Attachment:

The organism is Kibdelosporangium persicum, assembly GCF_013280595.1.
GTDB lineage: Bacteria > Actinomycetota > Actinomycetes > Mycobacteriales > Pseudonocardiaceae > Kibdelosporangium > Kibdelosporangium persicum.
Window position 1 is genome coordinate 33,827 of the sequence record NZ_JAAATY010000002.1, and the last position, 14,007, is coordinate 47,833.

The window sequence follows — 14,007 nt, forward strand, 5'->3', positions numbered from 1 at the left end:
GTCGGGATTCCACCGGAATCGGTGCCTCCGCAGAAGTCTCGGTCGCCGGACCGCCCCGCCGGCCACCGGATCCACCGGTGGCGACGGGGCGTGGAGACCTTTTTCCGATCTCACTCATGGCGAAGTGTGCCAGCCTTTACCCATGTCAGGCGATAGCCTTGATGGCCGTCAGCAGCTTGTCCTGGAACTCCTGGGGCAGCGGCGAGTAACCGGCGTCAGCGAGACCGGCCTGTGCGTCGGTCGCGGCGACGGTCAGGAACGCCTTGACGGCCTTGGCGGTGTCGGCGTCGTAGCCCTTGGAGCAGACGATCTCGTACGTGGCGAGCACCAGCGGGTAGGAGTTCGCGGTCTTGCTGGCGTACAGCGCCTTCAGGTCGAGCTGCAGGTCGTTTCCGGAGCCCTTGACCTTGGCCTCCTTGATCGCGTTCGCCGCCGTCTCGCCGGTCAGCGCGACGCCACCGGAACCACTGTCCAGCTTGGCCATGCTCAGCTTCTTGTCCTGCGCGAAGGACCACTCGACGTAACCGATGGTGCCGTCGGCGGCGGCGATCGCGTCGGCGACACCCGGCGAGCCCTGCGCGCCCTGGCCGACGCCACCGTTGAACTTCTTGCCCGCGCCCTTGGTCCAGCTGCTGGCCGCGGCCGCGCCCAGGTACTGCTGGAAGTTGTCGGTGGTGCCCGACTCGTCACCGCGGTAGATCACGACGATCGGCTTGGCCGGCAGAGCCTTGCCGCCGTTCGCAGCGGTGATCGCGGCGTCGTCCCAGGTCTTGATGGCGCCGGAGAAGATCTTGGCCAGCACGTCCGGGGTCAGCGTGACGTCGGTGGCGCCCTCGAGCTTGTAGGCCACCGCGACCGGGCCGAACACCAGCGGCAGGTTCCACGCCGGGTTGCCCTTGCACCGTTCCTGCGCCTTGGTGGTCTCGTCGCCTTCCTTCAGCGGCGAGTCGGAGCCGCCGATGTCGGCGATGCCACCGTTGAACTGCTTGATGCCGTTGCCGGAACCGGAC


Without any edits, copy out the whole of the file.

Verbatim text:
The organism is Kibdelosporangium persicum, assembly GCF_013280595.1.
GTDB lineage: Bacteria > Actinomycetota > Actinomycetes > Mycobacteriales > Pseudonocardiaceae > Kibdelosporangium > Kibdelosporangium persicum.
Window position 1 is genome coordinate 33,827 of the sequence record NZ_JAAATY010000002.1, and the last position, 14,007, is coordinate 47,833.

The window sequence follows — 14,007 nt, forward strand, 5'->3', positions numbered from 1 at the left end:
GTCGGGATTCCACCGGAATCGGTGCCTCCGCAGAAGTCTCGGTCGCCGGACCGCCCCGCCGGCCACCGGATCCACCGGTGGCGACGGGGCGTGGAGACCTTTTTCCGATCTCACTCATGGCGAAGTGTGCCAGCCTTTACCCATGTCAGGCGATAGCCTTGATGGCCGTCAGCAGCTTGTCCTGGAACTCCTGGGGCAGCGGCGAGTAACCGGCGTCAGCGAGACCGGCCTGTGCGTCGGTCGCGGCGACGGTCAGGAACGCCTTGACGGCCTTGGCGGTGTCGGCGTCGTAGCCCTTGGAGCAGACGATCTCGTACGTGGCGAGCACCAGCGGGTAGGAGTTCGCGGTCTTGCTGGCGTACAGCGCCTTCAGGTCGAGCTGCAGGTCGTTTCCGGAGCCCTTGACCTTGGCCTCCTTGATCGCGTTCGCCGCCGTCTCGCCGGTCAGCGCGACGCCACCGGAACCACTGTCCAGCTTGGCCATGCTCAGCTTCTTGTCCTGCGCGAAGGACCACTCGACGTAACCGATGGTGCCGTCGGCGGCGGCGATCGCGTCGGCGACACCCGGCGAGCCCTGCGCGCCCTGGCCGACGCCACCGTTGAACTTCTTGCCCGCGCCCTTGGTCCAGCTGCTGGCCGCGGCCGCGCCCAGGTACTGCTGGAAGTTGTCGGTGGTGCCCGACTCGTCACCGCGGTAGATCACGACGATCGGCTTGGCCGGCAGAGCCTTGCCGCCGTTCGCAGCGGTGATCGCGGCGTCGTCCCAGGTCTTGATGGCGCCGGAGAAGATCTTGGCCAGCACGTCCGGGGTCAGCGTGACGTCGGTGGCGCCCTCGAGCTTGTAGGCCACCGCGACCGGGCCGAACACCAGCGGCAGGTTCCACGCCGGGTTGCCCTTGCACCGTTCCTGCGCCTTGGTGGTCTCGTCGCCTTCCTTCAGCGGCGAGTCGGAGCCGCCGATGTCGGCGATGCCACCGTTGAACTGCTTGATGCCGTTGCCGGAACCGGAC